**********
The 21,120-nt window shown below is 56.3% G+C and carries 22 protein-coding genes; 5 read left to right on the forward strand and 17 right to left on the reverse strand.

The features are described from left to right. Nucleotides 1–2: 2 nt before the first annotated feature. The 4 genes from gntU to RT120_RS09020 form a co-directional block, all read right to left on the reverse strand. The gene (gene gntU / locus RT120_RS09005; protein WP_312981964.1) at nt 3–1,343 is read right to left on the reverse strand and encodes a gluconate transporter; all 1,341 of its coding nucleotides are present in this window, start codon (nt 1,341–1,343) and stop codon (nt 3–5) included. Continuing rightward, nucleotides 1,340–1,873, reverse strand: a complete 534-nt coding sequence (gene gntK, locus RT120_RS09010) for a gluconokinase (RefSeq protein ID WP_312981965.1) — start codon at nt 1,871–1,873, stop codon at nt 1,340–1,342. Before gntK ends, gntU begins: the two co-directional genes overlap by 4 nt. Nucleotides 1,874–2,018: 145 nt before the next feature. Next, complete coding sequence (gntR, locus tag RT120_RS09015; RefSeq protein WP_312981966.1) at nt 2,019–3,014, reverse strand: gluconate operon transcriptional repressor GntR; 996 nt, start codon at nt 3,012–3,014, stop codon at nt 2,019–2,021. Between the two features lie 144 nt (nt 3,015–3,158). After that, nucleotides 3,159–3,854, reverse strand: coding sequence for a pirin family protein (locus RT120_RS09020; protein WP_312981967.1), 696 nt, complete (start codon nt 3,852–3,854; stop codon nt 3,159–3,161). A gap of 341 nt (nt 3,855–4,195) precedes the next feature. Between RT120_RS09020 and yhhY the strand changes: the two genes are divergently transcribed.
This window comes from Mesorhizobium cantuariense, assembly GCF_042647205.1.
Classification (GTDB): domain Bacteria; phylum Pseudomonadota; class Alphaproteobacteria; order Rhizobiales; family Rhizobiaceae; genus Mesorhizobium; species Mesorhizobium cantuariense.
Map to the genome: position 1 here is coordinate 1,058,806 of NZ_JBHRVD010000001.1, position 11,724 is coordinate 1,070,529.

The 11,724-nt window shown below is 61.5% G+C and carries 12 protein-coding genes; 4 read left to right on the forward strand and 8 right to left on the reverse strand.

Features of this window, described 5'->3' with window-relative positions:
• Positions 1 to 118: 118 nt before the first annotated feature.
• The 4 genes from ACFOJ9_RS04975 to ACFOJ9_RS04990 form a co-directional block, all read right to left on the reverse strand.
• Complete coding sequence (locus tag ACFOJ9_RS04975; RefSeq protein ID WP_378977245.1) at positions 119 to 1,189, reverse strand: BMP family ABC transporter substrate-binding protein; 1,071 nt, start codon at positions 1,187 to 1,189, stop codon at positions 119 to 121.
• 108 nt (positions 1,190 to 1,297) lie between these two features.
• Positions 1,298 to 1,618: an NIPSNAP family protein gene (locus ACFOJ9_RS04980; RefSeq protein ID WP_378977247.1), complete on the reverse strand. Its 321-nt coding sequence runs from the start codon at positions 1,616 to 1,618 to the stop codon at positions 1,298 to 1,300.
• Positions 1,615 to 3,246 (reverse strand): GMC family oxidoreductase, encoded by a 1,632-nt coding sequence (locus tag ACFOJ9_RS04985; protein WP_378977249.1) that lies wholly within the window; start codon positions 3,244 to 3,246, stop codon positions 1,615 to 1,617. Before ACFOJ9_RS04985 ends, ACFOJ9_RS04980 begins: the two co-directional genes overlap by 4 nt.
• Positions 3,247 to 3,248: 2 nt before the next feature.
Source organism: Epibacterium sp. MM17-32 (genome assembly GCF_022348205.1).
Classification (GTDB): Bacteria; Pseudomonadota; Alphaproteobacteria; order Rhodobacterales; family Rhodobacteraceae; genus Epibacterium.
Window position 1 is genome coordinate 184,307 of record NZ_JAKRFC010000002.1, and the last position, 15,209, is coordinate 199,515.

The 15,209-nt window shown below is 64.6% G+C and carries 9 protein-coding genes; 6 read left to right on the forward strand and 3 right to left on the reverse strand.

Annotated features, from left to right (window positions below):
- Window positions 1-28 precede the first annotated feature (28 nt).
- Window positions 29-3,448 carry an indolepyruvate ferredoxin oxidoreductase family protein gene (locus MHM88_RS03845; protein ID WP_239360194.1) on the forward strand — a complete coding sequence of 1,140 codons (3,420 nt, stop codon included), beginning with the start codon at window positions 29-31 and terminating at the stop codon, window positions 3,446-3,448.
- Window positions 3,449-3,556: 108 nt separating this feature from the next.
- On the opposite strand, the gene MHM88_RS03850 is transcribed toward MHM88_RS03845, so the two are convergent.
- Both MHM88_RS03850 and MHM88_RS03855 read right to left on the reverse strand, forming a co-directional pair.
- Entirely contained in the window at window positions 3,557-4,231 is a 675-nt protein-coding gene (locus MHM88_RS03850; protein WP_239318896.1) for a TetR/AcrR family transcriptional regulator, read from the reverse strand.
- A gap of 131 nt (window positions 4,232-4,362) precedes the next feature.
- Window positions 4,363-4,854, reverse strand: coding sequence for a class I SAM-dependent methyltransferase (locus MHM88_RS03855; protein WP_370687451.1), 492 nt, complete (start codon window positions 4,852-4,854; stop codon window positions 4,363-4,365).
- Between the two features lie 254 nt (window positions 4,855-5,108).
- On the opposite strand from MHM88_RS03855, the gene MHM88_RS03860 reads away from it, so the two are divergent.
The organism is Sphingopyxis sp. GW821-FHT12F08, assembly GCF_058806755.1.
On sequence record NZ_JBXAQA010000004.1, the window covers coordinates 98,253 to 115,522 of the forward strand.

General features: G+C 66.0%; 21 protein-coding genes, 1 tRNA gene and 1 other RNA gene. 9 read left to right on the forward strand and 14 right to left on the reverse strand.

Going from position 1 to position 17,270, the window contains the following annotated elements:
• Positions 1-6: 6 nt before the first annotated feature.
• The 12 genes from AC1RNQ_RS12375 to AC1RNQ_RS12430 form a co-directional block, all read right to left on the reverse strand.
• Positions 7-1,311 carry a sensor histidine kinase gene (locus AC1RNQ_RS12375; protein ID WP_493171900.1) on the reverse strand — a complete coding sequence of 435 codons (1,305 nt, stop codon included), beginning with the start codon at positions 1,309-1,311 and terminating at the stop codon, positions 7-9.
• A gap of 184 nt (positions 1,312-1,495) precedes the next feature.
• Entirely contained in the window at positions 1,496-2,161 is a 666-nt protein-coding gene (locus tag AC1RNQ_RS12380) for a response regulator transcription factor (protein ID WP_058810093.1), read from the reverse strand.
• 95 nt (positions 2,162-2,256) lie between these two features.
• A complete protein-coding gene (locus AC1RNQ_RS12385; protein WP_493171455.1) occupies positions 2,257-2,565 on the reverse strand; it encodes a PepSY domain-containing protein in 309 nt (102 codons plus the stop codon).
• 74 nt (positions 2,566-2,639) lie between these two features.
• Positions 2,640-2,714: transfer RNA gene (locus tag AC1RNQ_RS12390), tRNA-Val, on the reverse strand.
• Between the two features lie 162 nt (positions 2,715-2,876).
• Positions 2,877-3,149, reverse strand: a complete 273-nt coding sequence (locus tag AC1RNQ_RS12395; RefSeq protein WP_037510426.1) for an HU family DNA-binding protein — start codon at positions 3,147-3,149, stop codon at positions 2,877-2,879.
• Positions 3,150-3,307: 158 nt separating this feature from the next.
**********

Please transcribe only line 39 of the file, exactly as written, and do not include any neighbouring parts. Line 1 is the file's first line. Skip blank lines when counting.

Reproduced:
• 95 nt (positions 2,162-2,256) lie between these two features.